Just now, my mother, 85, called to ask how to delete a contact from her iPhone. The idea that someone who has fewer than twenty numbers on a phone would still be irritated by the occasional glimpse of a forgotten, or unwanted, person’s name, made me smile.
Many of us are constantly tripping over forgotten business cards in wallets and handbags, or momentarily brought short by an email address that remains as a glowing ember of a fire long put out. Is the correct thing to do to discard that information on the basis of time passing and opportunities lost, or to see if there is still something there worth rekindling?
This is of particular interest at the end of a strange week. Last Tuesday, I asked a beloved friend of 20 years for a relationships break. In recent times we have brought out only the worst in each other and it’s unhealthy. Then on Monday, a contact I made four years ago at a PWC event and with whom I continued to exchange hellos across Linked In, joined family and friends for a Bank Holiday lunch and it was delightful.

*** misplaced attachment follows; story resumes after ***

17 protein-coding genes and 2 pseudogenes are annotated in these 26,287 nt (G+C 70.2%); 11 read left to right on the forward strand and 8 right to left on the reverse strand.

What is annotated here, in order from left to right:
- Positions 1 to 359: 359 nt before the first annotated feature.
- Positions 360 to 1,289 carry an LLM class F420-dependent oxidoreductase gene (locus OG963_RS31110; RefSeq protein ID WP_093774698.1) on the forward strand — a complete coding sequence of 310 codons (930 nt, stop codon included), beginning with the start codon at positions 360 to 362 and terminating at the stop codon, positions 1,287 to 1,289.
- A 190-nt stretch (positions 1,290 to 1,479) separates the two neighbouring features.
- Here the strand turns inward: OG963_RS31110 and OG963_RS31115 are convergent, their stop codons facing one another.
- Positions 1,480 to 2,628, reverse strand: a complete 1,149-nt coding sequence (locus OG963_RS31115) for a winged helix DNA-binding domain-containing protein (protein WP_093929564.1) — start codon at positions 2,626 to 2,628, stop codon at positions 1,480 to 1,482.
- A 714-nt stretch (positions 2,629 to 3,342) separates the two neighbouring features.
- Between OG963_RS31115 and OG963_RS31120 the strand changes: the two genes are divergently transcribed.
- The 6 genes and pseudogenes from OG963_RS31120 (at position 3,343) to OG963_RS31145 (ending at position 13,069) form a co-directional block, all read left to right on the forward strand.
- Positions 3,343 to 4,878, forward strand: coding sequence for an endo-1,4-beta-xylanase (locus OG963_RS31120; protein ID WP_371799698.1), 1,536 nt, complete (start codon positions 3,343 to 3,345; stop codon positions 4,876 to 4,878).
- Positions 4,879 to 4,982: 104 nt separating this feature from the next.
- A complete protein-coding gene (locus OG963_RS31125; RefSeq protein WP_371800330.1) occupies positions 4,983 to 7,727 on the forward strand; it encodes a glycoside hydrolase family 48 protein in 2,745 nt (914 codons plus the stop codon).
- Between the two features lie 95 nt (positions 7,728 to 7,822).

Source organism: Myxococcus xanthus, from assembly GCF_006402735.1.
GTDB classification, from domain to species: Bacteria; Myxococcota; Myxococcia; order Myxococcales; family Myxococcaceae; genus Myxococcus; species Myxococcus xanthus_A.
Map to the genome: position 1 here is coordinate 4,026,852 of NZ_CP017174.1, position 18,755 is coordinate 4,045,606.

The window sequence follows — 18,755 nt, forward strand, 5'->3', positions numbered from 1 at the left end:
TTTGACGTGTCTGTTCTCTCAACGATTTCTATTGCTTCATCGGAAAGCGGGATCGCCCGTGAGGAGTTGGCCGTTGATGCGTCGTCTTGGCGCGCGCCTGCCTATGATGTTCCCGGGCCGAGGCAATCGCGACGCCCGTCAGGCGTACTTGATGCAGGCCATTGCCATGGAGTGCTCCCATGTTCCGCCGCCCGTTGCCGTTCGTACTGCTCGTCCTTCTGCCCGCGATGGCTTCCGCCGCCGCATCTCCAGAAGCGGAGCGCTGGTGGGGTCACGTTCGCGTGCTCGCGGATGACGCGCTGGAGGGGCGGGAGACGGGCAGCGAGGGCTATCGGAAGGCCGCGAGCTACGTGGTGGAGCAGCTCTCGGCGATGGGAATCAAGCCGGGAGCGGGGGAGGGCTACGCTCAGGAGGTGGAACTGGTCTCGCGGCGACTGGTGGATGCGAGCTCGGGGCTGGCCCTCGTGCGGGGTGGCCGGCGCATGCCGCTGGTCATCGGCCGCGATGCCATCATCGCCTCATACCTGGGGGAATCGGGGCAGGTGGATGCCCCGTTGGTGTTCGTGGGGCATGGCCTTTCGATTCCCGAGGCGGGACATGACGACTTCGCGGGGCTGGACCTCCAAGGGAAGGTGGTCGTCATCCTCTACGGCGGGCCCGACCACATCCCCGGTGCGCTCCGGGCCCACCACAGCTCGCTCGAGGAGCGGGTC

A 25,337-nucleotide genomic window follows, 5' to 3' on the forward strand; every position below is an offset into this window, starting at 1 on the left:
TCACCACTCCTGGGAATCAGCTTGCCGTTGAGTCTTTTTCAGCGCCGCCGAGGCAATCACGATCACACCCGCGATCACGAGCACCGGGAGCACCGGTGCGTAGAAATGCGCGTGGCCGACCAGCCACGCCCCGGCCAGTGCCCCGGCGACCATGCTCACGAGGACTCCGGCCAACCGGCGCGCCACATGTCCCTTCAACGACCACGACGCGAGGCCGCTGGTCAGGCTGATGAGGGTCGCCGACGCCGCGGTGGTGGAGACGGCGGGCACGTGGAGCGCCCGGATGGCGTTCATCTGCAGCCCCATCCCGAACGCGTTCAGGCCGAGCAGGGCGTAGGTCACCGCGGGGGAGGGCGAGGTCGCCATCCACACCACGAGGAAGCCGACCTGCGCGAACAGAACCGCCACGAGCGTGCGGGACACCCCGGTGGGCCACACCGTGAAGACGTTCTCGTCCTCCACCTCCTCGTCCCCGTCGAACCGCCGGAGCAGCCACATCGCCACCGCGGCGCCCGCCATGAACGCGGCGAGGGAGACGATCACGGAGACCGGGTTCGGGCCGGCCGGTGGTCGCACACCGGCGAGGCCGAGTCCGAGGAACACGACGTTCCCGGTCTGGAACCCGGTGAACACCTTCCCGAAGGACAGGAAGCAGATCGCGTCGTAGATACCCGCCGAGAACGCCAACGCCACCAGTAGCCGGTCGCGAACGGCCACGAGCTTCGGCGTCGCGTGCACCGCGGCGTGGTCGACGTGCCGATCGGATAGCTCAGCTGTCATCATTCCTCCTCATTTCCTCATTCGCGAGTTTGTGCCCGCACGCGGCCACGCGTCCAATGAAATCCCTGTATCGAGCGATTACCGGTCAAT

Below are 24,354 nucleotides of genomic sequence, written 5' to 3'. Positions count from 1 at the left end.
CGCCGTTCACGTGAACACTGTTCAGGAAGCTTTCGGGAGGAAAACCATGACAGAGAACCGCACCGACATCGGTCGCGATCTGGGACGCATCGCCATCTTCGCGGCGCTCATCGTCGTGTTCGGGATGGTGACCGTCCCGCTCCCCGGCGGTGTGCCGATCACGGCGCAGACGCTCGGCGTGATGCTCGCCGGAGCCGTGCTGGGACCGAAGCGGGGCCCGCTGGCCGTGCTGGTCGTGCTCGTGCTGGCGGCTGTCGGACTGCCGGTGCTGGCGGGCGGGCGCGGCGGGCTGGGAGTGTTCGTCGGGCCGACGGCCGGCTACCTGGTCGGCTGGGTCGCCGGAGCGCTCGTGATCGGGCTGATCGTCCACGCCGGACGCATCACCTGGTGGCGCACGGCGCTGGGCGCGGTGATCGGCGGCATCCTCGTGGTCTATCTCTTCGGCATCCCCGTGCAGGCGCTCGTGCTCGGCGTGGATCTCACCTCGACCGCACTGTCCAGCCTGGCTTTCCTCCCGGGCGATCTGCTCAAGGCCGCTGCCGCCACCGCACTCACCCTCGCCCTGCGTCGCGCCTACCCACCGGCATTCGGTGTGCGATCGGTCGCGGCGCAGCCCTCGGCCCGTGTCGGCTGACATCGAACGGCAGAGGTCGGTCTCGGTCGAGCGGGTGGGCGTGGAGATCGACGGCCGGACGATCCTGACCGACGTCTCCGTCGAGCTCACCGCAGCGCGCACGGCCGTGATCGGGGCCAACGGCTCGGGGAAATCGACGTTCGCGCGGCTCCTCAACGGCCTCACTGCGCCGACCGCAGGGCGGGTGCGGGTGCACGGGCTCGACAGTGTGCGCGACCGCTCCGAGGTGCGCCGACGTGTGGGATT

At every level, connections are constantly being made, rested, deferred, or broken. The success of sites which connect lost schoolmates, colleagues, friends, and family is testament to that. Twenty or thirty years after breaking contact with people, being given the opportunity to reconnect can be life-changing. Today’s fossil is tomorrow’s Jurassic Park prize exhibit.
“Don’t do it, Mum,” I said. “You may need the number later.”
Very patiently my mother pointed out that at her age she was unlikely to look for, let alone find, old contacts. Anyway, she added, the number she was excising was that of the dodgy roofer who left old beams in her front garden for three months and covered her garage in ugly, corrugated plastic. “But what if you need him to re-fix the plastic?” I asked.
Too late. She’d pressed Delete.